Tammy Frost worked as a volunteer emergency medical technician for Salter Path Fire and Rescue. On October 3, 2001, Salter Path sponsored and paid for an annual “fun day” event at the Lost Treasures Golf and Raceway. The Chief of Salter Path EMS encouraged Frost to attend in her capacity as an EMS captain.
Frost planned to give a “pep” speech to volunteers during the event, but was injured in a go-cart accident at Lost Treasures. Frost was eventually diagnosed with a cervical sprain and thoracic strain and contusion.
Frost filed a workers’ compensation claim, seeking coverage for her injuries. Salter Path denied the claim, arguing that Frost’s injuries did not occur in the course and scope of her employment.
The North Carolina Court of Appeals upheld Frost’s claim. The Court cited several factors to consider when a workers’ compensation claim is filed for injuries suffered during a recreation event. Among the factors that argued in favor of workers’ compensation for Frost were the facts that: (1) Salter Path sponsored the event; (2) Salter Path encouraged Frost to attend the event; (3) Salter Path financed the event; and (4) Salter Path benefited from the event, “not merely in a vague way through better morale and good will, but through such tangible advantages as having an opportunity to make speeches and awards.”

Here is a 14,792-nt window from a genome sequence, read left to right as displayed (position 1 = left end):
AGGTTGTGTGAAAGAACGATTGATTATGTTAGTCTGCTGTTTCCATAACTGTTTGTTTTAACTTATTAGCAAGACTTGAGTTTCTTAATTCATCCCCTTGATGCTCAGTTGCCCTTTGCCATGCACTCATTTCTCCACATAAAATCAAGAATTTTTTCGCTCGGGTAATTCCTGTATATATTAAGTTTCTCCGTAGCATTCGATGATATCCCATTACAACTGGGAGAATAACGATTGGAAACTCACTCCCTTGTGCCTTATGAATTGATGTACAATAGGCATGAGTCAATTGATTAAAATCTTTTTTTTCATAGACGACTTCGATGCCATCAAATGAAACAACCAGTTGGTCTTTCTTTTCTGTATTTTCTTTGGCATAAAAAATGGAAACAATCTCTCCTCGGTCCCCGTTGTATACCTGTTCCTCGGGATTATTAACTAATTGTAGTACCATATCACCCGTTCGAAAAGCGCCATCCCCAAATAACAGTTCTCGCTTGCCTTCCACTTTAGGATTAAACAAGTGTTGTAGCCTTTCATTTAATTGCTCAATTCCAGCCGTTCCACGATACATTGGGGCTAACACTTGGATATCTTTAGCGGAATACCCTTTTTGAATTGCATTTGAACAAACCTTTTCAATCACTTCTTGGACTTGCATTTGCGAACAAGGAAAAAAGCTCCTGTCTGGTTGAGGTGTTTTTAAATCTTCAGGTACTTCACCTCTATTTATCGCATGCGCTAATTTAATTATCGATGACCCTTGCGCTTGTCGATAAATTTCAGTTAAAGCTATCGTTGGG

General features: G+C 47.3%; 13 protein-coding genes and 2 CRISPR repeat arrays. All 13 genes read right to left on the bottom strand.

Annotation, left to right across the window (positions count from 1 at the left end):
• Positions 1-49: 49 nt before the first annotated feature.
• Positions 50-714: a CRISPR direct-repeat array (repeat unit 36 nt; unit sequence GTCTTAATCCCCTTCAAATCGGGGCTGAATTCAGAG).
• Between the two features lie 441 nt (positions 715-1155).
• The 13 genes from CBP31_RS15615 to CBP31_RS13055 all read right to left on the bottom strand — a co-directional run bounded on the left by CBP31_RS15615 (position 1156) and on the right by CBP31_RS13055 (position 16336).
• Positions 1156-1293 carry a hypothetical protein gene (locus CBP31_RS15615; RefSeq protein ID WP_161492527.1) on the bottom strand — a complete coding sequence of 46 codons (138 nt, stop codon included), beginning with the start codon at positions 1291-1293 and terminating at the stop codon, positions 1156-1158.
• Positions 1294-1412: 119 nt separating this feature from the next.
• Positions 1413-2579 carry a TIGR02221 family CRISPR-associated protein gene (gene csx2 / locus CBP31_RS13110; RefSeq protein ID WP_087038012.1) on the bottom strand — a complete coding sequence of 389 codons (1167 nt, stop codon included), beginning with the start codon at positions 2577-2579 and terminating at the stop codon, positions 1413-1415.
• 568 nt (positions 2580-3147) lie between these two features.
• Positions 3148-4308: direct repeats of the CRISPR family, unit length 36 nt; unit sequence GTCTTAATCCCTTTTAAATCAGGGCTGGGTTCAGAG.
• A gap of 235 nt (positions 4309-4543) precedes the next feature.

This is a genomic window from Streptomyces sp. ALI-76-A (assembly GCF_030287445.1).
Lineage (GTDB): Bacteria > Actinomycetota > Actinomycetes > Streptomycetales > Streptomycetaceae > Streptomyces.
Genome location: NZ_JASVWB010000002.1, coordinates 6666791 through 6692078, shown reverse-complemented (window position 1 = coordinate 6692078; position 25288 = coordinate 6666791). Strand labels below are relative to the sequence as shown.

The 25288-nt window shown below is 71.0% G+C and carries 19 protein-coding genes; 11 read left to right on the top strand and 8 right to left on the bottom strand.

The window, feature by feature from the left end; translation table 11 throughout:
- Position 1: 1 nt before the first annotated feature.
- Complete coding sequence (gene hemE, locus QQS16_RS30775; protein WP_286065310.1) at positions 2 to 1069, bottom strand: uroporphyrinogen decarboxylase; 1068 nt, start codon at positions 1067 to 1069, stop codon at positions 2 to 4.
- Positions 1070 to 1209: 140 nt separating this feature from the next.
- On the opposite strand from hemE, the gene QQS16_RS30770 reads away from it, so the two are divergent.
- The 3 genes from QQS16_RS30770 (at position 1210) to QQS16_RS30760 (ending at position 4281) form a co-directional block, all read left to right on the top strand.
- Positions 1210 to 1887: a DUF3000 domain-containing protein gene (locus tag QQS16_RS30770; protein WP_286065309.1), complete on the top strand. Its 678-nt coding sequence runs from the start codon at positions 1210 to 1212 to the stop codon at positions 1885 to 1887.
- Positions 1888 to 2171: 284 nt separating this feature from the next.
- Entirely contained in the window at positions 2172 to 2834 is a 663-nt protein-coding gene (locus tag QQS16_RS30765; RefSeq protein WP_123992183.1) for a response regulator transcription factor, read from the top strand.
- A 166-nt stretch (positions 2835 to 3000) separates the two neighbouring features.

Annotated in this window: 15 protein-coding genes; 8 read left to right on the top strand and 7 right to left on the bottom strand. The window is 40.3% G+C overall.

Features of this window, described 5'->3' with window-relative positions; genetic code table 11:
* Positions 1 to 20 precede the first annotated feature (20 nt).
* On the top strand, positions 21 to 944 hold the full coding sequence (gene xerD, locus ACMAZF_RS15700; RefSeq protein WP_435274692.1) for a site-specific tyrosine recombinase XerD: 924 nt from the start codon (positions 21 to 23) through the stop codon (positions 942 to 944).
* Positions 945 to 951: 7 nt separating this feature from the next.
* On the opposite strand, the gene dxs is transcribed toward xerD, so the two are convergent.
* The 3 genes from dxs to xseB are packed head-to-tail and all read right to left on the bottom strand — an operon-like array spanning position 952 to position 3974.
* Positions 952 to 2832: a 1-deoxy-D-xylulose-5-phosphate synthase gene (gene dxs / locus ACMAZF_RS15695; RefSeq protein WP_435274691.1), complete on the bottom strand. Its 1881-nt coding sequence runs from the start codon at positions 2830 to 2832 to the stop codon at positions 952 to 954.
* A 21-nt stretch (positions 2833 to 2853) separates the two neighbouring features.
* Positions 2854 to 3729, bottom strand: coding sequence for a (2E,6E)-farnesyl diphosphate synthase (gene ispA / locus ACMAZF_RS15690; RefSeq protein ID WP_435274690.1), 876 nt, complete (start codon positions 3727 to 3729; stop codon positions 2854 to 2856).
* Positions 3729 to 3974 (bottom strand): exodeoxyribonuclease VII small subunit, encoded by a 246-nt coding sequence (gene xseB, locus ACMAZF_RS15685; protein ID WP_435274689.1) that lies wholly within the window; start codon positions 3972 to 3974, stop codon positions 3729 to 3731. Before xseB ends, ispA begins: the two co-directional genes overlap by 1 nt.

As the Court put it, “without the continuing participation of volunteers, Salter Path would have no organization. Keeping the Fire and Rescue organization operational with volunteers is tangible indeed. Thus, the benefits of building morale and camaraderie are tangible.”
The Court found that these factors, taken together, “establish a sufficient nexus between Frost’s injury and her employment to permit the award of workers’ compensation.”
Frost v. Salter Path Fire and Rescue, 2006 WL 538068 (N.C.App. 2006).
This article appears in the April 2006 issue